Since taking over as the E&N's operator two years ago, Southern Railway has been able to increase freight traffic by 30 per cent, despite being unable to use the potentially lucrative section of track between Parksville and the logging community of Port Alberni, Mr. Butzelaar said.

The company's long-term plans include an $11-million freight terminal on Annacis Island, off Delta, that would provide an efficient, direct link between Southern Railway's Lower Mainland holdings and its terminal in Nanaimo.

Mr. Butzelaar said the company sees great growth potential in shipping lumber from Vancouver Island mills to the Lower Mainland, and added that a cheap rail link to markets in the United States could help rejuvenate the island's struggling forestry industry.

While he is hoping for $100-million in total, Mr. Peake pointed out that funding could be disbursed over a period of years, since the upgrades would be carried out in phases, starting with the proposed commuter route through Greater Victoria.
 

ShonTron

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Have you rode the line?

I had a chance to ride the whole line in 2005, and even then, the tracks were in rough shape - sometimes grass obscured the rails, and it felt like the whole time the wheels were grinding the rusty rails. It was rough, but not uncomfortably so. It's a beautiful trip, with most towns having a historic station still standing, forests, canyons, and a useful alignment for limited commuter service as well as Southern Island intercity service.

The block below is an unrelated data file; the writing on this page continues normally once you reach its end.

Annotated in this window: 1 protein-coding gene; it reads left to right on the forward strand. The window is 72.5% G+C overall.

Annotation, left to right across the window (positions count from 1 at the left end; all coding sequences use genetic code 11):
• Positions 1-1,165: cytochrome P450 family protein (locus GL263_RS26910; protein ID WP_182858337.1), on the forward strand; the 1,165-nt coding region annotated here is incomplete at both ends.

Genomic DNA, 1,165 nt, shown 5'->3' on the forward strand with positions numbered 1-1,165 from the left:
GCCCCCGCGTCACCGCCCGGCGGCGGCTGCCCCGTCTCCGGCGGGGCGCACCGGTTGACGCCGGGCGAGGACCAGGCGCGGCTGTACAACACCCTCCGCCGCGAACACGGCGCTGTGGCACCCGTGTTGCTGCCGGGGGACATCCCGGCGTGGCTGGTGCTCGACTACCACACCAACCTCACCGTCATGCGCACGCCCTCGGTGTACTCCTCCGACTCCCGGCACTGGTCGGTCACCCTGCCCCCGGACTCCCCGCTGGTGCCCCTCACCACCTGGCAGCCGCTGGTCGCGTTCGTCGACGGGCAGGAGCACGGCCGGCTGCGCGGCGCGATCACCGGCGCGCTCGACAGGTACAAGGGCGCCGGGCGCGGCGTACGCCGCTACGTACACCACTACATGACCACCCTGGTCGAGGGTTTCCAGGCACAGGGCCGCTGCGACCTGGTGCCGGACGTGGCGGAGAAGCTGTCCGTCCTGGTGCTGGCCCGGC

It is kind of ironic that the Harper government is more friendly to rail than Liberals, but in this case we're talking BC "Liberals", which are more Socred than Liberal.
 

adma

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It is kind of ironic that the Harper government is more friendly to rail than Liberals, but in this case we're talking BC "Liberals", which are more Socred than Liberal.

Well, sorta--more like a catchall for everything that's viably "non-NDP". (Carole Taylor, for example, would definitely qualify in the Chretien/Martinite end of BC Liberalism.)
 

Long Island Mike

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Saving the Esquimalt and Nanaimo Railway in B.C.-

Everyone: I have in my timetable collection a E&N TT from November 17,1975
a card issued by CP showing the Budd Car service operating between Victoria and Parksville(94 miles or 152 km) showing one round trip leaving Victoria at
8:15am and arriving at Parksville at 11:20am-leaving to return at 2:00pm to arrive back at Victoria at 5:00pm. This same TT shows ferries operating between Nanaimo and Vancouver-3 trips each way per day.

Later under VIA I noticed in a Summer 1981 TT I have service had been extended to Courtenay(139 miles or 224 km) with a turnaround time there of just one-half hour on a similar schedule. I have seen pics of this line and I noticed the foliated right-of-way but I did not know about the line's bad track. I feel that if the BC government is smart they will save and improve this rail service-hopefully it will not suffer the same fate as Newfoundland-as most know lost most if not all of its rail service. LI MIKE